In the wake of President Donald Trump threatening nuclear war with North Korea, a lot of people are speculating that Trump's comments were inspired by the words of President Harry Truman after dropping nuclear bombs on Japan during World War II. Truman commanded the Japanese to surrender, or face "a rain of ruin from the air, the like of which has never been seen on this Earth," which sounds admittedly similar to Trump's promise that North Korea will face "fire and fury like the world has never seen," if they continue with their nuclear tests.
But some have posed another theory. Particularly, Politico seems to have posed it, as helpfully retweeted by Keith Olbermann:
It's true. Steve Bannon's career has been a tour-de-force of the world's sleaziest jobs. White House advisor and Trump campaign CEO. Breitbart founder. World of Warcraft gold dealer. Investment banker. When Trump finally fires him, he'll probably end up writing for Bleeding Cool.
Bannon was more than happy to employ low wage Chinese workers to farm gold in an MMORPG and sell it to players, and he had no qualms about mobilizing gamers to help get Donald Trump elected. He once said of gamers, "These guys, these rootless white males, had monster power." But Bannon almost certainly thinks actually playing video games is for cucks. There's no way he's going to talk to Trump about an obscure garrison mission in World of Warcraft, accidentally inspiring Trump's "fire and fury" quote.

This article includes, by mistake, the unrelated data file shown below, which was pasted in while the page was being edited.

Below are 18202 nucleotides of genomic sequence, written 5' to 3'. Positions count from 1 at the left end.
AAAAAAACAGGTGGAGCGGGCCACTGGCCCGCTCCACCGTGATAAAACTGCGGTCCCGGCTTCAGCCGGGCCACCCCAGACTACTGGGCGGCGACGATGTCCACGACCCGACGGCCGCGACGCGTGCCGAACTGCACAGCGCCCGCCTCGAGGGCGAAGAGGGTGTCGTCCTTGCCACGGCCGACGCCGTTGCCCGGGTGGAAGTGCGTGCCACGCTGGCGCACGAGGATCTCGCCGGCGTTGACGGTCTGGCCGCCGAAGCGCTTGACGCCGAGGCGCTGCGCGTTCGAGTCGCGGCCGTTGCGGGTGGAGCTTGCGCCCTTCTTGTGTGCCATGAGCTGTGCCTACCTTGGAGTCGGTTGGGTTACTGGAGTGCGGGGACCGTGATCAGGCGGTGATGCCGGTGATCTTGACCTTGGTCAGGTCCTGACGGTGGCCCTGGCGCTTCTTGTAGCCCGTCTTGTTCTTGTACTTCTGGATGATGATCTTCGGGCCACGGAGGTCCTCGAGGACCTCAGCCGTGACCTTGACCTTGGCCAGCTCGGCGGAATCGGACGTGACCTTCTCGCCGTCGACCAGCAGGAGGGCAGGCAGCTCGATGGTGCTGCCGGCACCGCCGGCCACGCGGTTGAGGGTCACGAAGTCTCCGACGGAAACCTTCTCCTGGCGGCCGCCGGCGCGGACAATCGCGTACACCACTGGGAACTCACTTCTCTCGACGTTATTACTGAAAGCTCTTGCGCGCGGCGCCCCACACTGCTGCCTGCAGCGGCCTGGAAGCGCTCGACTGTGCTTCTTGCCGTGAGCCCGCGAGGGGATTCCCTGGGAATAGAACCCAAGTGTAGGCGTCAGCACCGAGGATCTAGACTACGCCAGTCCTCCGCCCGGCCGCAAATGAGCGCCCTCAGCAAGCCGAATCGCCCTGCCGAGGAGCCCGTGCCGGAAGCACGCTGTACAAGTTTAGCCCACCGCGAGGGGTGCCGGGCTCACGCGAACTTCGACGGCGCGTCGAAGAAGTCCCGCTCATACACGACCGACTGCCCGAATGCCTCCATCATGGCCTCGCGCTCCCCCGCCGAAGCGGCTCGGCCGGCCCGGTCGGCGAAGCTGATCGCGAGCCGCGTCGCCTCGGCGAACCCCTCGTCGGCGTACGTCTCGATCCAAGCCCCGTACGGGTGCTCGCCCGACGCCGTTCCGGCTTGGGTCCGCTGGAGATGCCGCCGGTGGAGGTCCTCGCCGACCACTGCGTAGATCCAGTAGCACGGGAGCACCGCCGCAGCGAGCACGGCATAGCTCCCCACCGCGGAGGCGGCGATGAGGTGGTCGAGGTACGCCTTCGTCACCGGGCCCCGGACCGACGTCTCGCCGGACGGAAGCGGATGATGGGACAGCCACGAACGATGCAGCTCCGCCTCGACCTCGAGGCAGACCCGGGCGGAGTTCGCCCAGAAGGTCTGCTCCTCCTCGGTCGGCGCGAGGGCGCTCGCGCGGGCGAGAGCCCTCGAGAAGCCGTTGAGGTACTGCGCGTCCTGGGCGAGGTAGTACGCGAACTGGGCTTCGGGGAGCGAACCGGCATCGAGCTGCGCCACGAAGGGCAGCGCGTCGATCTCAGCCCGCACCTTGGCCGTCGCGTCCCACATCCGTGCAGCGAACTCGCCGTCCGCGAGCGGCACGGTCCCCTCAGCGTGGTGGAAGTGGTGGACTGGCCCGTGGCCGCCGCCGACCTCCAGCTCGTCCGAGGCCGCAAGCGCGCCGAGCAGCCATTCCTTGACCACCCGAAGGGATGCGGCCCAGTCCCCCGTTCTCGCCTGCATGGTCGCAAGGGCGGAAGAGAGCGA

So what, then, could have been the true inspiration?
When we first heard the quote, we though immediately of this famous headline from The Daily Mirror:
The filth and the fury that headline was referring to was the Sex Pistols' 1976 appearance on British TV show Today, where guitarist Steve Jones and presenter Bill Grundy had a profanity-laden exchange that would have made The Mooch proud after Grundy made a proposal to "meet" Siouxsie Sioux after the show.
"You dirty sod. You dirty old man," said Jones, who has already dropped an f-bomb earlier in the interview.
"Well keep going, chief, keep going," Grundy prodded him. "Go on. You've got another five seconds. Say something outrageous."
"You dirty bastard," Jones offered.
"Go on, again."
"You dirty fucker."
"What a clever boy."
"What a fucking rotter."
Who knew that Steve Jones was qualified to be White House communications director?
Of course, the headline itself was inspired by the title of William Faulkner's 1929 novel The Sound and the Fury. Which means that it was The Bard himself, William Shakespeare, who truly influenced Trump. Faulkner's title was inspired by a line from Macbeth:
"Life's but a walking shadow, a poor player,
That struts and frets his hour upon the stage, and then is heard no more. It is a tale told by an idiot, full of sound and fury, signifying nothing."
An idiot, full of sound and fury, signifying nothing? Who does that remind you of?